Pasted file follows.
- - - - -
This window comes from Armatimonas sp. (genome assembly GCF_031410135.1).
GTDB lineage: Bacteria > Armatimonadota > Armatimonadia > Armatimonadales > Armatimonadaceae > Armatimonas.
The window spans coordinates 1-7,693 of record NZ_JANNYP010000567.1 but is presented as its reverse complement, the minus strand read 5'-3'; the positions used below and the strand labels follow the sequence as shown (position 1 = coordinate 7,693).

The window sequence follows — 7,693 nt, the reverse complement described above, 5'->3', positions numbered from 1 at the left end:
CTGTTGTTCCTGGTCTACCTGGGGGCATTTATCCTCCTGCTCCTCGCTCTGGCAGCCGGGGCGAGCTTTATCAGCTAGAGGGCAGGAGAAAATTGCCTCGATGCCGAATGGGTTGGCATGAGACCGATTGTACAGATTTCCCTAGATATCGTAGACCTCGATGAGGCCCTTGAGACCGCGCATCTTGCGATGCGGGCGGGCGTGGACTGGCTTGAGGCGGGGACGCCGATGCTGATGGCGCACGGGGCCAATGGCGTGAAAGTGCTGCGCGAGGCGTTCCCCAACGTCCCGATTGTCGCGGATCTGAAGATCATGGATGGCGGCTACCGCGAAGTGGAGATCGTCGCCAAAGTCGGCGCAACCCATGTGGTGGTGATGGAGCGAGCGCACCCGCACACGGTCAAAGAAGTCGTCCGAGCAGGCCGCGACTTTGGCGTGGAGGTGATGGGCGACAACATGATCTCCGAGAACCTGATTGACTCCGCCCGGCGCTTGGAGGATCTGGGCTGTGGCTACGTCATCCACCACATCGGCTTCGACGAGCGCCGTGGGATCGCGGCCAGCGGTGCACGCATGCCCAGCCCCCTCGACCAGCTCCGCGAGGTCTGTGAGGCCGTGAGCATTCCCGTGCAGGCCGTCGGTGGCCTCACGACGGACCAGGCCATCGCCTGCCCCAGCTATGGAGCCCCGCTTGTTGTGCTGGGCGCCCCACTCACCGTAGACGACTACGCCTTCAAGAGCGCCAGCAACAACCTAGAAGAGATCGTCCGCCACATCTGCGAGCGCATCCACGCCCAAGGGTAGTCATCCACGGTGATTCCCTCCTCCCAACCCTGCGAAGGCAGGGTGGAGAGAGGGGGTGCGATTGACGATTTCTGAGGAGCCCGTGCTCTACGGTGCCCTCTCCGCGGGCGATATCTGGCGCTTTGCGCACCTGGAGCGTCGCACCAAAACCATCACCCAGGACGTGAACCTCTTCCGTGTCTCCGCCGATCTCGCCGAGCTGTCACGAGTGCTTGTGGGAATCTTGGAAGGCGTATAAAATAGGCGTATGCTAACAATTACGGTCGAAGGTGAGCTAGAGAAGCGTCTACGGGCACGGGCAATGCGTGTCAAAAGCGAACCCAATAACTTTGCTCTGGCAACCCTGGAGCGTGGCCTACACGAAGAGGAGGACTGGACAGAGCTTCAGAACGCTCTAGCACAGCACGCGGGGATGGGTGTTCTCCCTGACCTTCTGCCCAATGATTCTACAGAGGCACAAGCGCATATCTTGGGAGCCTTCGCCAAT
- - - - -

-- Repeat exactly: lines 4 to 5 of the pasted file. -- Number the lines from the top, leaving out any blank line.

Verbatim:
The window sequence follows — 7,693 nt, the reverse complement described above, 5'->3', positions numbered from 1 at the left end:
CTGTTGTTCCTGGTCTACCTGGGGGCATTTATCCTCCTGCTCCTCGCTCTGGCAGCCGGGGCGAGCTTTATCAGCTAGAGGGCAGGAGAAAATTGCCTCGATGCCGAATGGGTTGGCATGAGACCGATTGTACAGATTTCCCTAGATATCGTAGACCTCGATGAGGCCCTTGAGACCGCGCATCTTGCGATGCGGGCGGGCGTGGACTGGCTTGAGGCGGGGACGCCGATGCTGATGGCGCACGGGGCCAATGGCGTGAAAGTGCTGCGCGAGGCGTTCCCCAACGTCCCGATTGTCGCGGATCTGAAGATCATGGATGGCGGCTACCGCGAAGTGGAGATCGTCGCCAAAGTCGGCGCAACCCATGTGGTGGTGATGGAGCGAGCGCACCCGCACACGGTCAAAGAAGTCGTCCGAGCAGGCCGCGACTTTGGCGTGGAGGTGATGGGCGACAACATGATCTCCGAGAACCTGATTGACTCCGCCCGGCGCTTGGAGGATCTGGGCTGTGGCTACGTCATCCACCACATCGGCTTCGACGAGCGCCGTGGGATCGCGGCCAGCGGTGCACGCATGCCCAGCCCCCTCGACCAGCTCCGCGAGGTCTGTGAGGCCGTGAGCATTCCCGTGCAGGCCGTCGGTGGCCTCACGACGGACCAGGCCATCGCCTGCCCCAGCTATGGAGCCCCGCTTGTTGTGCTGGGCGCCCCACTCACCGTAGACGACTACGCCTTCAAGAGCGCCAGCAACAACCTAGAAGAGATCGTCCGCCACATCTGCGAGCGCATCCACGCCCAAGGGTAGTCATCCACGGTGATTCCCTCCTCCCAACCCTGCGAAGGCAGGGTGGAGAGAGGGGGTGCGATTGACGATTTCTGAGGAGCCCGTGCTCTACGGTGCCCTCTCCGCGGGCGATATCTGGCGCTTTGCGCACCTGGAGCGTCGCACCAAAACCATCACCCAGGACGTGAACCTCTTCCGTGTCTCCGCCGATCTCGCCGAGCTGTCACGAGTGCTTGTGGGAATCTTGGAAGGCGTATAAAATAGGCGTATGCTAACAATTACGGTCGAAGGTGAGCTAGAGAAGCGTCTACGGGCACGGGCAATGCGTGTCAAAAGCGAACCCAATAACTTTGCTCTGGCAACCCTGGAGCGTGGCCTACACGAAGAGGAGGACTGGACAGAGCTTCAGAACGCTCTAGCACAGCACGCGGGGATGGGTGTTCTCCCTGACCTTCTGCCCAATGATTCTACAGAGGCACAAGCGCATATCTTGGGAGCCTTCGCCAAT